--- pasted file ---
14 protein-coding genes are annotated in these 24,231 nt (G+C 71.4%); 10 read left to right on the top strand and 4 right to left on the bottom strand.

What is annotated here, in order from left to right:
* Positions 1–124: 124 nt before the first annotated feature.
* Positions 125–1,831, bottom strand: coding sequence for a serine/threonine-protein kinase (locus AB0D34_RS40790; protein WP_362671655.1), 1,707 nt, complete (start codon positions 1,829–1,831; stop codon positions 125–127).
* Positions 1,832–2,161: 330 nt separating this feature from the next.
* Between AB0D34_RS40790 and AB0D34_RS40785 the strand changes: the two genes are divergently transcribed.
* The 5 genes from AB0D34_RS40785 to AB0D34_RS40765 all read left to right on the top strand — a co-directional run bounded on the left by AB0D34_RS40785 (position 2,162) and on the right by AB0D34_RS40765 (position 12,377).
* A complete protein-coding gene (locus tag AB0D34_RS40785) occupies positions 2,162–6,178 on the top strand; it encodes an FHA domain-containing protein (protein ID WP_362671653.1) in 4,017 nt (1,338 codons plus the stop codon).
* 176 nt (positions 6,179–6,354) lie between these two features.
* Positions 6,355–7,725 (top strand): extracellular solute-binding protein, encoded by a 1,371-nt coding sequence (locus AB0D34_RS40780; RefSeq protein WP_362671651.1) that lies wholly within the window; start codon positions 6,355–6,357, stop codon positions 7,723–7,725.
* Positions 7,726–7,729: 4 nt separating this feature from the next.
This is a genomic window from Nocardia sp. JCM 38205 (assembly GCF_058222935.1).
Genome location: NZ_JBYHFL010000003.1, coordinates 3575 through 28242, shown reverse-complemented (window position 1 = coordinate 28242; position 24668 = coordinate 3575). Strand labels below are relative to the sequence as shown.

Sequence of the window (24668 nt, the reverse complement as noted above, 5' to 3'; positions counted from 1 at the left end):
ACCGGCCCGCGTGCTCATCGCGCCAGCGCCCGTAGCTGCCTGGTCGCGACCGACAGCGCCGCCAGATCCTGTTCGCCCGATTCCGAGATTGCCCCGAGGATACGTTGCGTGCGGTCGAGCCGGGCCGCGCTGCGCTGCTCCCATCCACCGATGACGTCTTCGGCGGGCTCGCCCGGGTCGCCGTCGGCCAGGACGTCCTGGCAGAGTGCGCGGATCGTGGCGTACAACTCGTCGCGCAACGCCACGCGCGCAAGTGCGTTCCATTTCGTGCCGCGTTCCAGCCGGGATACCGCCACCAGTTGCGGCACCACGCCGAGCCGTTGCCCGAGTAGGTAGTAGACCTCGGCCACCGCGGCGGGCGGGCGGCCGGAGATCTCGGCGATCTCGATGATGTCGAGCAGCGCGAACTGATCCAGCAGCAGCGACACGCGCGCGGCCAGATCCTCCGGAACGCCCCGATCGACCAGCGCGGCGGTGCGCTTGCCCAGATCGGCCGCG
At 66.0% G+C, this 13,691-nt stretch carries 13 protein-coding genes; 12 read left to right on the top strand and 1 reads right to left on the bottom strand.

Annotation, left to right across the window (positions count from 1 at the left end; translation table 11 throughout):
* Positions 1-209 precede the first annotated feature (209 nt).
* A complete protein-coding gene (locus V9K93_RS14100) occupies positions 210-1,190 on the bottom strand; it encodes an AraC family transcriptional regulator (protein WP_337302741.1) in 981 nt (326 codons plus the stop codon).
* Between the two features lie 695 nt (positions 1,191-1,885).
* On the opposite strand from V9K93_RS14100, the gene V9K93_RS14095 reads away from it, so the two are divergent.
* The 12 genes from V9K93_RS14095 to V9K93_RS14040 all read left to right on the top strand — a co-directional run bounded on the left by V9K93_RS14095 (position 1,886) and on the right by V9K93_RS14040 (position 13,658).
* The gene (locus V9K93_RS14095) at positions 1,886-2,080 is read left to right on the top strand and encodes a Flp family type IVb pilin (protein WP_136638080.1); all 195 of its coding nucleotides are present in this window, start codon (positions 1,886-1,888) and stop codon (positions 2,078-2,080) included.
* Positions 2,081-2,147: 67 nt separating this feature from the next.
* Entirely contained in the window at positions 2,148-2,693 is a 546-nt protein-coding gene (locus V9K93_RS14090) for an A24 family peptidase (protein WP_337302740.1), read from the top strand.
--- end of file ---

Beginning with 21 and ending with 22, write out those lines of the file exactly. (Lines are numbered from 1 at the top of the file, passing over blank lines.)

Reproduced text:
* On the opposite strand from V9K93_RS14100, the gene V9K93_RS14095 reads away from it, so the two are divergent.
* The 12 genes from V9K93_RS14095 to V9K93_RS14040 all read left to right on the top strand — a co-directional run bounded on the left by V9K93_RS14095 (position 1,886) and on the right by V9K93_RS14040 (position 13,658).